by Pam Martens and Russ Martens, Wall St On Parade:
On April 21, Wall Street On Parade reported that the U.S. government (also known as the U.S. taxpayer) was on the hook for potentially tens of billions of dollars in derivative losses at Freddie Mac and Fannie Mae – the two companies the government put under conservatorship during the Wall Street financial collapse of 2008. (See related article below.)
This morning, Freddie Mac is adding further angst to this potential derivatives blowup scenario by reporting that it lost $4.56 billion in its derivatives portfolio in just the first three months of this year – a stunning 90 percent increase over what it lost in derivatives in the first quarter of 2015. That brings its derivative losses for all of 2014, 2015 and the first quarter of 2016 to $15.54 billion. (See chart below.) This is certain to bring gasps from some members of Congress.
While positive net income has offset the derivative losses in recent years, making Freddie Mac profitable overall, the company said in its press release this morning that it had an overall $354 million net loss for the first quarter of this year, meaning the derivative losses fully wiped out the earnings it makes from its portfolio of mortgages and other sources of positive income such as the fees it collects for guaranteeing mortgages.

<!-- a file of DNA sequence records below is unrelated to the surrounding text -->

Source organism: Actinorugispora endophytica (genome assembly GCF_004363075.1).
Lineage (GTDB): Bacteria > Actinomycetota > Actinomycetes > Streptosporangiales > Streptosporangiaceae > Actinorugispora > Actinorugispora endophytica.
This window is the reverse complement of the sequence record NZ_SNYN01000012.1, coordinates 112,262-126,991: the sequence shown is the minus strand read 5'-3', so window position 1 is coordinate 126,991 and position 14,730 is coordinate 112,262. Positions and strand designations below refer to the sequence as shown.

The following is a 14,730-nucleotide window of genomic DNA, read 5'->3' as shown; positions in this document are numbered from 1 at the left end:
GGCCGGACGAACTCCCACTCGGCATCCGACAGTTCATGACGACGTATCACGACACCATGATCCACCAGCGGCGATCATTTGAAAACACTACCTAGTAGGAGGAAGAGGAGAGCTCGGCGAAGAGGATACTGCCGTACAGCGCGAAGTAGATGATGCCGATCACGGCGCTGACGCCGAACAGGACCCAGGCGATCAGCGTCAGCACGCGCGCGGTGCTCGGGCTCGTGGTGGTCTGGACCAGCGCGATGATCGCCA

Despite acknowledging that its net worth is a mere $1 billion, Freddie Mac said in its press release that it would not be drawing further from the U.S. Treasury at this time. Under the conservatorship arrangement, the U.S. Treasury has already infused over $187.5 billion into Freddie Mac and Fannie Mae. But according to a government audit released by the Government Accountability Office (GAO) on February 25 of this year, the U.S. Treasury has committed taxpayers to an additional $258.1 billion that Freddie Mac and Fannie Mae can draw down.
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